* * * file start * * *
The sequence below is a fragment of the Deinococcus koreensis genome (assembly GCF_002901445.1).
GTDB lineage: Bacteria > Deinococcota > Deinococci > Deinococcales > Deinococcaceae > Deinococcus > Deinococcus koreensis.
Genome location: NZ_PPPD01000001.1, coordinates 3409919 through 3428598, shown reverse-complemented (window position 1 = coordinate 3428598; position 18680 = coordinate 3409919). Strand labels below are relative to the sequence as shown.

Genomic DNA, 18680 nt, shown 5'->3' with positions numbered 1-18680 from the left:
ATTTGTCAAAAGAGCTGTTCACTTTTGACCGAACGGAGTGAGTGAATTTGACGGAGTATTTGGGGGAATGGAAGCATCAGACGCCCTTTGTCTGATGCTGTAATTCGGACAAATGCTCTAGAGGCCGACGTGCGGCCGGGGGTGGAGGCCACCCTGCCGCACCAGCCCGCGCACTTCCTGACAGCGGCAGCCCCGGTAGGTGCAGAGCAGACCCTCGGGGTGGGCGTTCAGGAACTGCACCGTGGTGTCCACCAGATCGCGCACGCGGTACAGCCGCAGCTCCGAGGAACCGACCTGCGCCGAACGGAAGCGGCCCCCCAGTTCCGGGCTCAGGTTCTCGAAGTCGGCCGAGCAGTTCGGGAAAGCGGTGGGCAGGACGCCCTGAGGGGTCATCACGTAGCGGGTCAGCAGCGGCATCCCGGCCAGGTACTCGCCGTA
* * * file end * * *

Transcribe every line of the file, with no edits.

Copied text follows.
The sequence below is a fragment of the Deinococcus koreensis genome (assembly GCF_002901445.1).
GTDB lineage: Bacteria > Deinococcota > Deinococci > Deinococcales > Deinococcaceae > Deinococcus > Deinococcus koreensis.
Genome location: NZ_PPPD01000001.1, coordinates 3409919 through 3428598, shown reverse-complemented (window position 1 = coordinate 3428598; position 18680 = coordinate 3409919). Strand labels below are relative to the sequence as shown.

Genomic DNA, 18680 nt, shown 5'->3' with positions numbered 1-18680 from the left:
ATTTGTCAAAAGAGCTGTTCACTTTTGACCGAACGGAGTGAGTGAATTTGACGGAGTATTTGGGGGAATGGAAGCATCAGACGCCCTTTGTCTGATGCTGTAATTCGGACAAATGCTCTAGAGGCCGACGTGCGGCCGGGGGTGGAGGCCACCCTGCCGCACCAGCCCGCGCACTTCCTGACAGCGGCAGCCCCGGTAGGTGCAGAGCAGACCCTCGGGGTGGGCGTTCAGGAACTGCACCGTGGTGTCCACCAGATCGCGCACGCGGTACAGCCGCAGCTCCGAGGAACCGACCTGCGCCGAACGGAAGCGGCCCCCCAGTTCCGGGCTCAGGTTCTCGAAGTCGGCCGAGCAGTTCGGGAAAGCGGTGGGCAGGACGCCCTGAGGGGTCATCACGTAGCGGGTCAGCAGCGGCATCCCGGCCAGGTACTCGCCGTA